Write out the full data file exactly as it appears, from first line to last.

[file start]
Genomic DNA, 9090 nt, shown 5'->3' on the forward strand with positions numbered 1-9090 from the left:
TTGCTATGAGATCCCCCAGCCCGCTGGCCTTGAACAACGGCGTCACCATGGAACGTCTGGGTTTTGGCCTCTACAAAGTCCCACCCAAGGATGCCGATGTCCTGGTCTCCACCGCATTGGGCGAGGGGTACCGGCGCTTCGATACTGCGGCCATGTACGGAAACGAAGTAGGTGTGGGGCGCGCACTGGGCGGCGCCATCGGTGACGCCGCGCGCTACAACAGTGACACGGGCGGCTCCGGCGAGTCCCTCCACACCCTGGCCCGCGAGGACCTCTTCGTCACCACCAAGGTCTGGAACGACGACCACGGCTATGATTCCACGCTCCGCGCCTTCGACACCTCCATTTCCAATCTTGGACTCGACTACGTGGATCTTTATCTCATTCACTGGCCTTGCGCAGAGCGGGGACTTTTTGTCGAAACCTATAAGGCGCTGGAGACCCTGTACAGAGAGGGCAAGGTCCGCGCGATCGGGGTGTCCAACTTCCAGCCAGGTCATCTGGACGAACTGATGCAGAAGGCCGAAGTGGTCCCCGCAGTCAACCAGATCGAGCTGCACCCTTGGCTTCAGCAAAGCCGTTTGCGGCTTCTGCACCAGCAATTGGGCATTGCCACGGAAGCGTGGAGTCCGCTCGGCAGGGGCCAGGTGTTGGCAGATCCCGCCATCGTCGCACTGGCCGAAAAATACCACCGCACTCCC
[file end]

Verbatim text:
Genomic DNA, 9090 nt, shown 5'->3' on the forward strand with positions numbered 1-9090 from the left:
TTGCTATGAGATCCCCCAGCCCGCTGGCCTTGAACAACGGCGTCACCATGGAACGTCTGGGTTTTGGCCTCTACAAAGTCCCACCCAAGGATGCCGATGTCCTGGTCTCCACCGCATTGGGCGAGGGGTACCGGCGCTTCGATACTGCGGCCATGTACGGAAACGAAGTAGGTGTGGGGCGCGCACTGGGCGGCGCCATCGGTGACGCCGCGCGCTACAACAGTGACACGGGCGGCTCCGGCGAGTCCCTCCACACCCTGGCCCGCGAGGACCTCTTCGTCACCACCAAGGTCTGGAACGACGACCACGGCTATGATTCCACGCTCCGCGCCTTCGACACCTCCATTTCCAATCTTGGACTCGACTACGTGGATCTTTATCTCATTCACTGGCCTTGCGCAGAGCGGGGACTTTTTGTCGAAACCTATAAGGCGCTGGAGACCCTGTACAGAGAGGGCAAGGTCCGCGCGATCGGGGTGTCCAACTTCCAGCCAGGTCATCTGGACGAACTGATGCAGAAGGCCGAAGTGGTCCCCGCAGTCAACCAGATCGAGCTGCACCCTTGGCTTCAGCAAAGCCGTTTGCGGCTTCTGCACCAGCAATTGGGCATTGCCACGGAAGCGTGGAGTCCGCTCGGCAGGGGCCAGGTGTTGGCAGATCCCGCCATCGTCGCACTGGCCGAAAAATACCACCGCACTCCC